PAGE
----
Intestinal intussusception is a rare cause of abdominal pain in adults and stands for only 5% of all cases with acute abdominal pain. While the clinical signs of pediatric invagination are obvious, surgeons struggle with preoperative diagnosis of adult intestinal invagination because of non-specific symptoms, which can result in misleading diagnosis. Therefore, it is mandatory to evaluate the risk of bowel intussusception when there is lack of evidence to explain constipation symptoms in adults.
The correct diagnosis of bowel obstruction can lead to tumor detection, which causes 86% of small bowel intussusception in adults. Ultrasound and plain X-ray examination procedures are not effective to diagnose intestinal obstruction. CT is the “golden standard” diagnostic procedure; therefore, it is mandatory for doctors to correctly interpret the non-specific obstruction (“target” or “sausage shaped” thickened part of a bowel) signs.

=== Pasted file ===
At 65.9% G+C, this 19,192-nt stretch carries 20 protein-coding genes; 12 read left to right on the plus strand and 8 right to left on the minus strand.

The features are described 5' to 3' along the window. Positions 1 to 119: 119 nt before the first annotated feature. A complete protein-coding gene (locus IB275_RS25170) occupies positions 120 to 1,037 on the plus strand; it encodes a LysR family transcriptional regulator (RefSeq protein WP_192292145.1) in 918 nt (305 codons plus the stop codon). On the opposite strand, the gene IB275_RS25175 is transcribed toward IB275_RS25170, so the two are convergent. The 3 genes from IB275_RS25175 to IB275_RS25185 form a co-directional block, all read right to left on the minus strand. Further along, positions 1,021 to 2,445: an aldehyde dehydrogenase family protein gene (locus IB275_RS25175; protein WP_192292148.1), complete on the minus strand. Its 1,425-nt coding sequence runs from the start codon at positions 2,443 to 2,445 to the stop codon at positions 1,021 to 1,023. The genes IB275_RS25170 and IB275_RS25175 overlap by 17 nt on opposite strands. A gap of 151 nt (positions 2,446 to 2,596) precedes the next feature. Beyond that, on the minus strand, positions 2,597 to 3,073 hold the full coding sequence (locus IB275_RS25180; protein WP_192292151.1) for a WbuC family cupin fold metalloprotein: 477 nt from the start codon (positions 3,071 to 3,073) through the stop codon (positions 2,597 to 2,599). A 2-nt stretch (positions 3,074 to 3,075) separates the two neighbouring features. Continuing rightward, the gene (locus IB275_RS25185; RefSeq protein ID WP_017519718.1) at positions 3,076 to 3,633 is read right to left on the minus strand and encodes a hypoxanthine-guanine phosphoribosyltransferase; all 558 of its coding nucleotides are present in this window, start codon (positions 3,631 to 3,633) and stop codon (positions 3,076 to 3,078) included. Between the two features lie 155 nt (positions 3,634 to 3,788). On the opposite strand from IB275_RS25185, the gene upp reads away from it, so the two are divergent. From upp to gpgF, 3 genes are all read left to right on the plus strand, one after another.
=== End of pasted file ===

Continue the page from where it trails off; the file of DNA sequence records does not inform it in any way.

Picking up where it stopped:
The abdominal ultrasound showed minimal fluid in the right iliac fossa where appendectomy was performed a week ago. The plain X-ray examination of the abdomen did not show signs of small bowel obstruction. The CT scan performed later on showed ileocecal intussusception, dilated bowel loops and signs of regional lymphadenopathy, which was the main indication for immediate surgery.
Intestinal intussusception is a rare cause of adult recurrent abdominal pain, which can be misled by an insufficient diagnostic criteria. The CT imaging is the most precise diagnostic method in early pathology detection. Resection of involved bowel is recommended when treating these patients because, in most cases, intussusception is caused by a neoplasm of the bowel.
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